one day closer to spring

See how optimistic I can be?

Back in the old days, in the last century, spring used to start right about now, with alpine plants blooming, but then a curse fell over the garden, a curse that apparently can only be lifted by installing heating cables under the ground. I’m not exactly sure what’s happened to winters here, but those long spells of temperatures in the 60s seem to be a thing of the past.

Oh well. I scanned some more of Cindy’s slides. Their original purpose was to have plenty of slides to show when the occasion arose. It took about five rolls of film to produce one “acceptable” slide, a process I never really understood.



Fritillaria meleagris


Gentiana acaulis hybrid, probably with G. angustifolia.


Gentiana, or Gentianoides, algida on Loveland Pass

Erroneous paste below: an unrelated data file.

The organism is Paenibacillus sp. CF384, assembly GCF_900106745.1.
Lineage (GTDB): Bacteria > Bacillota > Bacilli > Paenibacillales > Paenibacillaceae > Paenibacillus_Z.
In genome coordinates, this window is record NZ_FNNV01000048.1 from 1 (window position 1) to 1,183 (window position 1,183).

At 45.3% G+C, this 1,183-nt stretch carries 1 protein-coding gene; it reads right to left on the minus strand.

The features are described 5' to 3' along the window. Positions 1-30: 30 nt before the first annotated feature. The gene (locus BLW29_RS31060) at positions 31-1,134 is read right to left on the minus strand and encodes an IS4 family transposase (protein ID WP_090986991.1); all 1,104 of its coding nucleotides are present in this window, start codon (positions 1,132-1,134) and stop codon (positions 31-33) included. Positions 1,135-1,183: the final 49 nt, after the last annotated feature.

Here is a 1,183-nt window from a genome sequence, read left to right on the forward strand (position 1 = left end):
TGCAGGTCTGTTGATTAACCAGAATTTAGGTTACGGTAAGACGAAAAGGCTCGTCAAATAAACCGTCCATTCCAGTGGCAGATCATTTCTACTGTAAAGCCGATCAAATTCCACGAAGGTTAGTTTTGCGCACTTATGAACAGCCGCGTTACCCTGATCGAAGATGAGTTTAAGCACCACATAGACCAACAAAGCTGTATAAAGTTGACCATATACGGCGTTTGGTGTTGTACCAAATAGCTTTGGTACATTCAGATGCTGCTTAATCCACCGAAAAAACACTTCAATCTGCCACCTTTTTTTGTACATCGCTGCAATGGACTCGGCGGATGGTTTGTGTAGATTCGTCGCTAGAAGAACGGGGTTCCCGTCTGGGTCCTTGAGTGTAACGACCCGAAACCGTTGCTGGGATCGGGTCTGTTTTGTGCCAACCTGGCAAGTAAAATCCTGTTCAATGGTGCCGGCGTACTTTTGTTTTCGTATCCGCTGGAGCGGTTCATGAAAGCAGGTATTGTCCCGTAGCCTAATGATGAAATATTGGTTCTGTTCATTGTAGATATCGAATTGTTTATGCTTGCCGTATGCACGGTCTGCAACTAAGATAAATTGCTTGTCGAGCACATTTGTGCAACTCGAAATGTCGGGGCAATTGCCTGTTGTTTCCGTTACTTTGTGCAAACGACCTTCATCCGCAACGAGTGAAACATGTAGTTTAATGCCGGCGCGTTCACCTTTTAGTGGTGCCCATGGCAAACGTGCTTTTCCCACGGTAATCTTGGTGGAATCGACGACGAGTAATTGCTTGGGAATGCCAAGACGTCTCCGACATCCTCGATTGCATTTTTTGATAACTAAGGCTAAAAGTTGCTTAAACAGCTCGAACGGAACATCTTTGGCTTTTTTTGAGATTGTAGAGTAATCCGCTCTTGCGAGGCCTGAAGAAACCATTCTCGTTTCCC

Gentiana algida


Iris reticulata ‘harmony’


Iris reticulata ‘Springtime’


Iris reticulata ‘Natascha’


Lewisia rediviva, the bitterroot


Lewisia tweedyi


Linum spathulatum


Linum hirsutum subsp. pseudoanatolicum, Rosa kokanica above

This entry was posted in Uncategorized and tagged , , , , , , , , , , , . Bookmark the permalink.

6 Responses to one day closer to spring

  1. Ricki Grady says:

    That must have been one finnicky photographer, but the keepers are truly stunning. They lift my spirits no end.

  2. Those linums are to DIE for…and what a clump of Fritillaria michaelovskyi. Hard to believe it was once thought to be extinct. Do you still have the Rosa kokanica? I remember that from Kazakhstan…it is stunning!

    More, MORE MORE! I want MORE pix!

  3. The gentians are stunning. Have only tried to grow one once, I wonder if I would have any luck if I tried again, maybe on a plant table?

    • paridevita says:

      Visitor here from Portland, said he wished he could grow gentians. I thought everything grew there. Maybe they like having their hindquarters frozen off every winter……

Comments are closed.